Food insecurity at college

Date: Nov 03 2015

EMBARGOED UNTIL: Tuesday, Nov. 3, 2015, 12:01 a.m. EST

CONTACT: Daniel Greenberg, daniel.greenberg@apha.org
202-777-3913
314-562-7282 (Oct. 29-Nov. 4)
APHA Press Office on-site (Oct. 31-Nov. 4): 312-949-8625

1 in 3 college freshmen is food insecure

Chicago — One in 3 college freshman experiences food insecurity – or lack of consistent access to adequate foods – according to new research released today at the American Public Health Association’s 143rd Annual Meeting in Chicago.

From 2014-2015, researchers from Arizona State University and the University of Minnesota administered cross-sectional surveys to college freshmen living in dormitories at a large, diverse public university in the southwest United States to assess the association between food insecurity, mental health, personal eating behaviors and perceptions of the campus eating environment. Their study found that 34 percent of the students reported food insecurity over a 30-day period, and 35 percent reported food insecurity over a 90-day period.

“This number is over two times the national rate of food insecurity among adults, and over 10 percent higher among households with children,” said study author Meg Bruening, PhD, MPH, RD, of Arizona State University’s School of Nutrition and Health Promotion. “Food insecurity is a persistent public health concern; however, few studies have examined the factors related to food insecurity among college students, particularly college freshmen living in dormitories.”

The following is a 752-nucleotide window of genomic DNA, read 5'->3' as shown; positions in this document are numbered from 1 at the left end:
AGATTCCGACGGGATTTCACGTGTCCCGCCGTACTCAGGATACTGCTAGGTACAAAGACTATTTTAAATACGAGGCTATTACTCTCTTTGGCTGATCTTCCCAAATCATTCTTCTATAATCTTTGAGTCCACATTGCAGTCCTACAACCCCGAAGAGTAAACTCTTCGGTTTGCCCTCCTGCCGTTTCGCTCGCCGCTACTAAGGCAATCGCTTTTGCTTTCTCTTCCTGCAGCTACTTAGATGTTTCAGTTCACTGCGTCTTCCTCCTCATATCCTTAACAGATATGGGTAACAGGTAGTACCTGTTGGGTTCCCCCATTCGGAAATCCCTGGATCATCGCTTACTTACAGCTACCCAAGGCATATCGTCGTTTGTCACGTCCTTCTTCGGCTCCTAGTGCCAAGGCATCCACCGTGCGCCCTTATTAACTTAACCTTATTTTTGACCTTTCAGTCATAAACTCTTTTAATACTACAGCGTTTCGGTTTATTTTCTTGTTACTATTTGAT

The study also showed that food insecure students were less likely to eat breakfast and home-cooked meals, and more likely to eat fast food and experience anxiety and depression.

“Compared to food secure students, food insecure college freshmen had poorer eating patterns and were at greater risk for mental health issues,” Bruening said. “Interventions are needed to support these youth as they transition into college, so that they can maintain healthy eating patterns to support their learning and success in college.”

The SPARC study – Social impact of Physical Activity and nutrition in College – was supported by an Early Investigator Award (DP5OD017910; PI: M. Bruening) from the National Institutes of Health’s Office of the Director and Office of Behavioral and Social Sciences Research. The content is solely the responsibility of the authors and does not necessarily represent the official views of the National Institutes of Health.

APHA’s 143rd Annual Meeting is themed “Health in All Policies” and will focus on how public health agencies and organizations can work with those who are best positioned to create policies and practices that promote healthy communities and environments.

4228.0: Understanding Contexts Surrounding Food Insecurity and Nutrition Disparities

Date: Tuesday, November 3, 2015

Researchers: Stephanie Nelson, DTR, Arizona State University, School of Nutrition and Health Promotion, Phoenix, Arizona

Meg Bruening, PhD, MPH, RD, Arizona State University, School of Nutrition and Health Promotion, Phoenix, Arizona

Melissa N. Laska, PhD, MPH, RD, University of Minnesota, Division of Epidemiology and Community Health, Minneapolis, Minnesota

Information for media: The APHA Annual Meeting Press Office will be located in W475B of the McCormick Place convention center.

# # #

The American Public Health Association champions the health of all people and all communities. We strengthen the public health profession. We speak out for public health issues and policies backed by science. We are the only organization that influences federal policy, has a 140-plus year perspective and brings together members from all fields of public health. Visit www.apha.org